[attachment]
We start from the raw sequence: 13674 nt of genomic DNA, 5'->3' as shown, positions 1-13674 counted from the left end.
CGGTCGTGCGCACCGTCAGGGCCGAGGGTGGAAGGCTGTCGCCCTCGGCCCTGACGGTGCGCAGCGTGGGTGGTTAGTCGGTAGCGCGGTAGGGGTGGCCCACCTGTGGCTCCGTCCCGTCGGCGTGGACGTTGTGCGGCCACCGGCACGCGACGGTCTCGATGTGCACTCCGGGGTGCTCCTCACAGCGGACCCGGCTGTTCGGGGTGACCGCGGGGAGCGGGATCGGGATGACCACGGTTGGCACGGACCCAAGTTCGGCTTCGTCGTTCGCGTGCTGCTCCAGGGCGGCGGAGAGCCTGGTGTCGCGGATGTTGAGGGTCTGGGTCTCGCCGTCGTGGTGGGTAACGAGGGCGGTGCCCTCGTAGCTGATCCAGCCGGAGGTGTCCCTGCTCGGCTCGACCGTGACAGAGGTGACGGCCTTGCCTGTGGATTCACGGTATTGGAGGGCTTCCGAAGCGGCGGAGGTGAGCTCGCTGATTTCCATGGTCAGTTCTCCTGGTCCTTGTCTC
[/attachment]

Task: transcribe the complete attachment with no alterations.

We start from the raw sequence: 13674 nt of genomic DNA, 5'->3' as shown, positions 1-13674 counted from the left end.
CGGTCGTGCGCACCGTCAGGGCCGAGGGTGGAAGGCTGTCGCCCTCGGCCCTGACGGTGCGCAGCGTGGGTGGTTAGTCGGTAGCGCGGTAGGGGTGGCCCACCTGTGGCTCCGTCCCGTCGGCGTGGACGTTGTGCGGCCACCGGCACGCGACGGTCTCGATGTGCACTCCGGGGTGCTCCTCACAGCGGACCCGGCTGTTCGGGGTGACCGCGGGGAGCGGGATCGGGATGACCACGGTTGGCACGGACCCAAGTTCGGCTTCGTCGTTCGCGTGCTGCTCCAGGGCGGCGGAGAGCCTGGTGTCGCGGATGTTGAGGGTCTGGGTCTCGCCGTCGTGGTGGGTAACGAGGGCGGTGCCCTCGTAGCTGATCCAGCCGGAGGTGTCCCTGCTCGGCTCGACCGTGACAGAGGTGACGGCCTTGCCTGTGGATTCACGGTATTGGAGGGCTTCCGAAGCGGCGGAGGTGAGCTCGCTGATTTCCATGGTCAGTTCTCCTGGTCCTTGTCTC